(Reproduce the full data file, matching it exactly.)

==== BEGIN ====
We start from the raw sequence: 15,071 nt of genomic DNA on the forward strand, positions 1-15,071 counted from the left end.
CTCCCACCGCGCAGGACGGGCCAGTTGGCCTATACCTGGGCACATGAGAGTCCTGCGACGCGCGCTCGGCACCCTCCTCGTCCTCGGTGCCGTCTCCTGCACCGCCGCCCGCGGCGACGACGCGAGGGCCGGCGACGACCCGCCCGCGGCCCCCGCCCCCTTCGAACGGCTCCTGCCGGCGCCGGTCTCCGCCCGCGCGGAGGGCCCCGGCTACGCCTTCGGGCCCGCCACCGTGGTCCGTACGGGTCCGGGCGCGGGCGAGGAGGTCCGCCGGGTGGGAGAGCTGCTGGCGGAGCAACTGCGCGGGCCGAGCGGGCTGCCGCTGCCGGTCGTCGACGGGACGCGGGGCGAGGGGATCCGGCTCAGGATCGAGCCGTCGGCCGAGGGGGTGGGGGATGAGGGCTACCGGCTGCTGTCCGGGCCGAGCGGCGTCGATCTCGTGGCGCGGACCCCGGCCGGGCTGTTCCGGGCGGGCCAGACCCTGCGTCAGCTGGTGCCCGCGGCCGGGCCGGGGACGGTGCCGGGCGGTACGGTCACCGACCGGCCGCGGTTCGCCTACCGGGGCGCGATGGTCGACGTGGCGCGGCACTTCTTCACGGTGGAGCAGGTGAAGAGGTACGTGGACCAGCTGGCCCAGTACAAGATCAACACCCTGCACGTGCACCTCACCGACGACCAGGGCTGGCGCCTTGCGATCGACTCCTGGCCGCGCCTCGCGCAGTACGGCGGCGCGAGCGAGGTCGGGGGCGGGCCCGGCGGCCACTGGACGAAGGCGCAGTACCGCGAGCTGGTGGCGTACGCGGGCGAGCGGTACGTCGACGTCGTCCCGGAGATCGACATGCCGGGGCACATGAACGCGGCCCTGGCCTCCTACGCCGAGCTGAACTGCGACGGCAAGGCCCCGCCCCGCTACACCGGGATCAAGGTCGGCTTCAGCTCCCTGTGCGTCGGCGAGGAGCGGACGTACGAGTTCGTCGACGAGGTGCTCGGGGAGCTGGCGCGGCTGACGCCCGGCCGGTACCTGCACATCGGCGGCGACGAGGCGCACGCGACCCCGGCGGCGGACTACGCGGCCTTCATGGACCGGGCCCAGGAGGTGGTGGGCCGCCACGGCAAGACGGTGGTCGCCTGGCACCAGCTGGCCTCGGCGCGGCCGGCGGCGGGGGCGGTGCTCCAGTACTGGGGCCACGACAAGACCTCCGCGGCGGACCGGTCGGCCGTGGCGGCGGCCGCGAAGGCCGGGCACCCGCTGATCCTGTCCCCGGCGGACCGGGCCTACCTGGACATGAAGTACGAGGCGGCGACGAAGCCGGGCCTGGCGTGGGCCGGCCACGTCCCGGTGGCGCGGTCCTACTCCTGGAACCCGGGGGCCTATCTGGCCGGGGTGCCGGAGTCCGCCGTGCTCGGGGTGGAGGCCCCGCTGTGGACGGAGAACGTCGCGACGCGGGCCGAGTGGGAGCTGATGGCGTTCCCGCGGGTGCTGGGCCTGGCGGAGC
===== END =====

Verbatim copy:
We start from the raw sequence: 15,071 nt of genomic DNA on the forward strand, positions 1-15,071 counted from the left end.
CTCCCACCGCGCAGGACGGGCCAGTTGGCCTATACCTGGGCACATGAGAGTCCTGCGACGCGCGCTCGGCACCCTCCTCGTCCTCGGTGCCGTCTCCTGCACCGCCGCCCGCGGCGACGACGCGAGGGCCGGCGACGACCCGCCCGCGGCCCCCGCCCCCTTCGAACGGCTCCTGCCGGCGCCGGTCTCCGCCCGCGCGGAGGGCCCCGGCTACGCCTTCGGGCCCGCCACCGTGGTCCGTACGGGTCCGGGCGCGGGCGAGGAGGTCCGCCGGGTGGGAGAGCTGCTGGCGGAGCAACTGCGCGGGCCGAGCGGGCTGCCGCTGCCGGTCGTCGACGGGACGCGGGGCGAGGGGATCCGGCTCAGGATCGAGCCGTCGGCCGAGGGGGTGGGGGATGAGGGCTACCGGCTGCTGTCCGGGCCGAGCGGCGTCGATCTCGTGGCGCGGACCCCGGCCGGGCTGTTCCGGGCGGGCCAGACCCTGCGTCAGCTGGTGCCCGCGGCCGGGCCGGGGACGGTGCCGGGCGGTACGGTCACCGACCGGCCGCGGTTCGCCTACCGGGGCGCGATGGTCGACGTGGCGCGGCACTTCTTCACGGTGGAGCAGGTGAAGAGGTACGTGGACCAGCTGGCCCAGTACAAGATCAACACCCTGCACGTGCACCTCACCGACGACCAGGGCTGGCGCCTTGCGATCGACTCCTGGCCGCGCCTCGCGCAGTACGGCGGCGCGAGCGAGGTCGGGGGCGGGCCCGGCGGCCACTGGACGAAGGCGCAGTACCGCGAGCTGGTGGCGTACGCGGGCGAGCGGTACGTCGACGTCGTCCCGGAGATCGACATGCCGGGGCACATGAACGCGGCCCTGGCCTCCTACGCCGAGCTGAACTGCGACGGCAAGGCCCCGCCCCGCTACACCGGGATCAAGGTCGGCTTCAGCTCCCTGTGCGTCGGCGAGGAGCGGACGTACGAGTTCGTCGACGAGGTGCTCGGGGAGCTGGCGCGGCTGACGCCCGGCCGGTACCTGCACATCGGCGGCGACGAGGCGCACGCGACCCCGGCGGCGGACTACGCGGCCTTCATGGACCGGGCCCAGGAGGTGGTGGGCCGCCACGGCAAGACGGTGGTCGCCTGGCACCAGCTGGCCTCGGCGCGGCCGGCGGCGGGGGCGGTGCTCCAGTACTGGGGCCACGACAAGACCTCCGCGGCGGACCGGTCGGCCGTGGCGGCGGCCGCGAAGGCCGGGCACCCGCTGATCCTGTCCCCGGCGGACCGGGCCTACCTGGACATGAAGTACGAGGCGGCGACGAAGCCGGGCCTGGCGTGGGCCGGCCACGTCCCGGTGGCGCGGTCCTACTCCTGGAACCCGGGGGCCTATCTGGCCGGGGTGCCGGAGTCCGCCGTGCTCGGGGTGGAGGCCCCGCTGTGGACGGAGAACGTCGCGACGCGGGCCGAGTGGGAGCTGATGGCGTTCCCGCGGGTGCTGGGCCTGGCGGAGC